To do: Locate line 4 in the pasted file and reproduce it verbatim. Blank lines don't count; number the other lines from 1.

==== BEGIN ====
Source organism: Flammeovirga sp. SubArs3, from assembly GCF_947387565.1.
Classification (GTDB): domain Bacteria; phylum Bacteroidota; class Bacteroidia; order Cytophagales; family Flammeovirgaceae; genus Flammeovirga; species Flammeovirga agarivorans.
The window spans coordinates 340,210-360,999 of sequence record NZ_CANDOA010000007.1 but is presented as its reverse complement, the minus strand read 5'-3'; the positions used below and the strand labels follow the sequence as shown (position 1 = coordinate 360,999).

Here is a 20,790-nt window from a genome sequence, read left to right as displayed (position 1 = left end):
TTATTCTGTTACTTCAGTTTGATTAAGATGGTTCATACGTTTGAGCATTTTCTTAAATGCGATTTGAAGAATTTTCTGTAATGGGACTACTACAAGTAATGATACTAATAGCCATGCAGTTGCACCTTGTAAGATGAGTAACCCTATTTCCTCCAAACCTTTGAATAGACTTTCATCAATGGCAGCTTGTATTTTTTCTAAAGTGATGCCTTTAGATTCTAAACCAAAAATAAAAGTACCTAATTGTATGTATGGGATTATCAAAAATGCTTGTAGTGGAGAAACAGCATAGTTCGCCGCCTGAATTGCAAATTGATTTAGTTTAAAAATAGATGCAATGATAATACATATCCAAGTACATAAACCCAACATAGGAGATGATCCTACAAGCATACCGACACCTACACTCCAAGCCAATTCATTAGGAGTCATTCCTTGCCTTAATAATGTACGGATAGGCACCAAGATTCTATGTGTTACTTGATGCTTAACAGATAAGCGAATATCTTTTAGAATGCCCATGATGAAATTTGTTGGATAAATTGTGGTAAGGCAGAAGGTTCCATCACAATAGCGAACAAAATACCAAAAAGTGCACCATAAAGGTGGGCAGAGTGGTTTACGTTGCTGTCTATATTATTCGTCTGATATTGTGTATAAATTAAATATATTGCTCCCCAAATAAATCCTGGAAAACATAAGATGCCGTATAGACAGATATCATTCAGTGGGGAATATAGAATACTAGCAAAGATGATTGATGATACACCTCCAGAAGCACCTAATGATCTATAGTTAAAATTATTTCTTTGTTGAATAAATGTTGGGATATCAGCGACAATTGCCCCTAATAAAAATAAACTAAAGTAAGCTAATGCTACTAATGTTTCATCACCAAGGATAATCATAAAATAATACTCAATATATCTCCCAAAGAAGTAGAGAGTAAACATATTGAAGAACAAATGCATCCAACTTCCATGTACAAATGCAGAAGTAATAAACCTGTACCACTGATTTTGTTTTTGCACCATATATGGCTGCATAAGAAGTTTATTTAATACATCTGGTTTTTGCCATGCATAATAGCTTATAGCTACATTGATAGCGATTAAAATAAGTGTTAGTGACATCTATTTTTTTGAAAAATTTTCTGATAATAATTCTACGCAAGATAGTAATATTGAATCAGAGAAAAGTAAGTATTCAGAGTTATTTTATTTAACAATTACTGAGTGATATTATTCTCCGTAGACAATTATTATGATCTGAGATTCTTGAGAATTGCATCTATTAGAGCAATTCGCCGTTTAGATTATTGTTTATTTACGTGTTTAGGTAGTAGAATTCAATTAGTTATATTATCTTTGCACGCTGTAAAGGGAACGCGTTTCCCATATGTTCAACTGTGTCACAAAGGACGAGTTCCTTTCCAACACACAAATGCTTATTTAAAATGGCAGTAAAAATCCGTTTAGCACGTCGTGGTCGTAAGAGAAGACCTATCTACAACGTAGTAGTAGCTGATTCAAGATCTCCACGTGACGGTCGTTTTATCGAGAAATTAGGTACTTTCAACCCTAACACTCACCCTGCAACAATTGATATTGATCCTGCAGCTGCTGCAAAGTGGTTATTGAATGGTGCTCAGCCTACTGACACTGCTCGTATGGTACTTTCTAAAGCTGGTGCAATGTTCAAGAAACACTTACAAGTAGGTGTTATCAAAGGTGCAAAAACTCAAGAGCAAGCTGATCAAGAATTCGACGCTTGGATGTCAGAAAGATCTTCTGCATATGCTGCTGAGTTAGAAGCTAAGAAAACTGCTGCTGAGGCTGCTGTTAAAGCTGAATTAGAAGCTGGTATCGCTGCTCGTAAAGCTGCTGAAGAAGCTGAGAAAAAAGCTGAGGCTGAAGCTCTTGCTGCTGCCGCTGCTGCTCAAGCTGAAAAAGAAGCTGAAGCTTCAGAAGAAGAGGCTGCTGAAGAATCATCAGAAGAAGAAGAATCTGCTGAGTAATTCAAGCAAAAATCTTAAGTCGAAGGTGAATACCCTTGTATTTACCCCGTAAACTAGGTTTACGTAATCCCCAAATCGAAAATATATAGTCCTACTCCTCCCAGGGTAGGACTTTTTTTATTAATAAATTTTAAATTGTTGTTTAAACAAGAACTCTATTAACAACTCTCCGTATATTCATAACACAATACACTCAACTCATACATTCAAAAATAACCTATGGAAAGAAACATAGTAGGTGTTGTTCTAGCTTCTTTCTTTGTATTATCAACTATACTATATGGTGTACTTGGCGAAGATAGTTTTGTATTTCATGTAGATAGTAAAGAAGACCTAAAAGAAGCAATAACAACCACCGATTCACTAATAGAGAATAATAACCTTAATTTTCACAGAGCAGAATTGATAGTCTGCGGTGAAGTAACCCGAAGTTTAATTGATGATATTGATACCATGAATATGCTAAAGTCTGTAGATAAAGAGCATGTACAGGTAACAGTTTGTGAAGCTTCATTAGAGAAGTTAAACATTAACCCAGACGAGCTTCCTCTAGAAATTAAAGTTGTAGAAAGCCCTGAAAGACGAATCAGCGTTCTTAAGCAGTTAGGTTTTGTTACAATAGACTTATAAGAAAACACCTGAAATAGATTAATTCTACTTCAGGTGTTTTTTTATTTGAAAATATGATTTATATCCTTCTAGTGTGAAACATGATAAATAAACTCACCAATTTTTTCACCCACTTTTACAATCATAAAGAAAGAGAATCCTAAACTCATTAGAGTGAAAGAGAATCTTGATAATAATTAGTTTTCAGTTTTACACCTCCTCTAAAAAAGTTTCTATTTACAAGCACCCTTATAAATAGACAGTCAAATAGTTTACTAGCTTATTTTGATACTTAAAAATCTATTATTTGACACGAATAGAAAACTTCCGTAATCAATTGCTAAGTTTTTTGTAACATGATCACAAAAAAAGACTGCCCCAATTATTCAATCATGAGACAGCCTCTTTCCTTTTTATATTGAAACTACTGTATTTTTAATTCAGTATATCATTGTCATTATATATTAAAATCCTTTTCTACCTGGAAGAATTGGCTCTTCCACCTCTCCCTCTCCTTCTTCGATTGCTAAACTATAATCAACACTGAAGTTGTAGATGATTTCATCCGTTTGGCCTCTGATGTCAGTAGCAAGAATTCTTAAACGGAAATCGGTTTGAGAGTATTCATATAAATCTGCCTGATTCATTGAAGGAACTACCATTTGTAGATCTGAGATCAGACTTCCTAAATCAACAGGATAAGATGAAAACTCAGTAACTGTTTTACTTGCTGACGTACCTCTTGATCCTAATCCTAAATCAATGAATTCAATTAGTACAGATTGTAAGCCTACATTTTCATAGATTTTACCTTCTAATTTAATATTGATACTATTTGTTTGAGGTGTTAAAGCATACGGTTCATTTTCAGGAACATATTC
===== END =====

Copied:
Here is a 20,790-nt window from a genome sequence, read left to right as displayed (position 1 = left end):